‘Broken City’ marks Allen Hughes first solo film – the Hughes Brothers last joint effort being ‘The Book of Eli.’ The film stars Mark Wahlberg and Russell Crowe, and was on the Hollywood black list since 2008. The script, written by Brian Tucker, found a home with Hughes.
Billy Taggart (Mark Wahlberg) an NYPD Officer is on trial for the murder a man that was acquitted of rape charges. Mayor Hostetler (Russell Crowe) meets with Police Chief Carl Fairbanks (Jeffrey Wright), to discuss his thoughts on the matter. The Mayor believes Billy is a hero for how things went, regardless of whether or not Taggart shot in self defense – there is one less rapist on the streets. Fairbanks reveals that he has more evidence that could change the course of the case, but is asked by the Mayor to put a lid on it.
The movie then jumps ahead 7 years, where Billy is now working as a Private Investigator, and the Mayor, is running for reelection. The Mayor invites Billy to his office, and tells him that he believes his wife (Catherine Zeta-Jones) is cheating on him, and he’d like to hire Billy for 50,000 dollar to investigate, and to photograph her in the act – with the election a week away, he feels that it’d be good for him to have something just in case his opponents camp releases anything in the few days before election.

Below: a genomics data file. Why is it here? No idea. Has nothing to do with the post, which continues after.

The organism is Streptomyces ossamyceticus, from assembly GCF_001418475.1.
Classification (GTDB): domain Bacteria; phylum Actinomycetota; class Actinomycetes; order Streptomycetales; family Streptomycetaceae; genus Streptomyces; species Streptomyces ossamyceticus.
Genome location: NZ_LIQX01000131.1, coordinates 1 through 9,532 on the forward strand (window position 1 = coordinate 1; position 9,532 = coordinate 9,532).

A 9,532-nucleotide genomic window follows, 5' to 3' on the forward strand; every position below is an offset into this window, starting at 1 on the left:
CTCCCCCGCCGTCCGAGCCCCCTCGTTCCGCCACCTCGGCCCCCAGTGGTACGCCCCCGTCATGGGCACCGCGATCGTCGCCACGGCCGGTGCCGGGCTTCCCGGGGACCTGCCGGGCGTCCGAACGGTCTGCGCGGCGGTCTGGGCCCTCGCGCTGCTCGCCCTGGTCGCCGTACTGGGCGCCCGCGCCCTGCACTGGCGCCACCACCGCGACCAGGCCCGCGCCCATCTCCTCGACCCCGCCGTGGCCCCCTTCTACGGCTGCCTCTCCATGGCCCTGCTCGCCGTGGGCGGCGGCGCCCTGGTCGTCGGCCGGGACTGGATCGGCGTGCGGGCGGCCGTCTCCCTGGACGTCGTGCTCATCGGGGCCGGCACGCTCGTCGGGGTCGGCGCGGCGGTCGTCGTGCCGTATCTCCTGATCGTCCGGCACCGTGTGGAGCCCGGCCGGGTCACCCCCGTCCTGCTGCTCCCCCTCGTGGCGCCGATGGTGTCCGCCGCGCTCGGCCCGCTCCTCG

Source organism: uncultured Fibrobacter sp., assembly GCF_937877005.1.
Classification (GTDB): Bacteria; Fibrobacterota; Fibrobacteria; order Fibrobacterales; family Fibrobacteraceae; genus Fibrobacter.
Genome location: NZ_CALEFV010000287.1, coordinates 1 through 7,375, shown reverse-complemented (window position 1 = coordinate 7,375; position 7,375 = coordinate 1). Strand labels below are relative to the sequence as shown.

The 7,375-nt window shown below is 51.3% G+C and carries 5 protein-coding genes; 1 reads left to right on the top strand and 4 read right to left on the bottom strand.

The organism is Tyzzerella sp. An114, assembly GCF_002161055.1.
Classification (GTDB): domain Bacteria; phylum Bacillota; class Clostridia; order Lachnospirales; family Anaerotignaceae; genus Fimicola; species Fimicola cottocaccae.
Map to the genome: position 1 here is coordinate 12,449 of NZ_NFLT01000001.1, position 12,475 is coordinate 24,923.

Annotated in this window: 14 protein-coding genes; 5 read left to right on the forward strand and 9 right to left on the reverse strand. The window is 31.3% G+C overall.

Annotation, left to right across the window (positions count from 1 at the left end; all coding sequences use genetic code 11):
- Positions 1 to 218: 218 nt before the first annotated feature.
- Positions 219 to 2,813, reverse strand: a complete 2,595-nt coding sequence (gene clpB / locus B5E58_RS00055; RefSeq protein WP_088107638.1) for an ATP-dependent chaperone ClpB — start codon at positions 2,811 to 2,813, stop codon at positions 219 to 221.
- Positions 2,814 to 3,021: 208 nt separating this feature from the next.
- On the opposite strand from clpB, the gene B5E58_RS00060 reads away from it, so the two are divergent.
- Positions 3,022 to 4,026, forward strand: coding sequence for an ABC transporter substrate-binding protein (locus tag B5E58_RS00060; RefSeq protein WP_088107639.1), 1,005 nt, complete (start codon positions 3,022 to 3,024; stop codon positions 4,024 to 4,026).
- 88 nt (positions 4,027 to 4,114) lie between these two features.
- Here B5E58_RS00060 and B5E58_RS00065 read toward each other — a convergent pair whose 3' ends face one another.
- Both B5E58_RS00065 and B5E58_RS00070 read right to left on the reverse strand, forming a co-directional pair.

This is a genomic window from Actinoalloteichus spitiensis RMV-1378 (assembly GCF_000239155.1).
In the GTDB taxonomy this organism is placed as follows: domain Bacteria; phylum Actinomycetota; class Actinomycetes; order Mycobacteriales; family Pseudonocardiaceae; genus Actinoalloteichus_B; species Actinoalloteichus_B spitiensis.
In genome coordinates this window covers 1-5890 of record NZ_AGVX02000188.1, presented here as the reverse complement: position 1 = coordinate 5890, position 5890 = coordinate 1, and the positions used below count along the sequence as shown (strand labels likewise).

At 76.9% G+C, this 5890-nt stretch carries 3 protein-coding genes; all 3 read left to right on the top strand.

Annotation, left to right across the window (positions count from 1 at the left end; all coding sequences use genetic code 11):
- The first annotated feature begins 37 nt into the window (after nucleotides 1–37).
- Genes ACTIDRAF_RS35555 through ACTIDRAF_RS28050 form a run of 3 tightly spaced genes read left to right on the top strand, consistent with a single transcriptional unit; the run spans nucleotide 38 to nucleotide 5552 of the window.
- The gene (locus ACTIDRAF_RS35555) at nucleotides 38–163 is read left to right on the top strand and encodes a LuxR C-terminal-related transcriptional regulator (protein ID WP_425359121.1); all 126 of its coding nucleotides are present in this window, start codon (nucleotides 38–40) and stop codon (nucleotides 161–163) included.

Obviously, something more sinister is at work, as Billy starts unwinding a plot that reveals that everyone has ulterior motives.
The film is a competent thriller done by the numbers. With great actors like Russell Crowe and Jeffrey Wright, Broken City is able to stand just slightly ahead of the pack. Wahlberg, who tends to be a hit or miss, definitely does a lot with the little he is given.
The story’s weakest arc is Billy’s girlfriend: there may have been something more in depth with this relationship in an earlier draft of the script or a different cut of the movie, but what was left and the direction it takes is completely unnecessary, and it stands out. There is a little bit of humor injected sparsely throughout the film, but it didn’t balance well with the overall direction of the tone of the script. There were a few decent twists and turns, but, at the end, everything was fairly predictable.
I’ve been a fan of the Hughes Brothers work, and while Broken City may not be completely Broken, it may take some time before Allen Hughes is able to balance himself without his close collaborator. Broken City shows that he’s able to create an entertaining film, but I’ve come to expect a certain level that makes the previous Hughes Brothers stand out that this average film is clearly missing.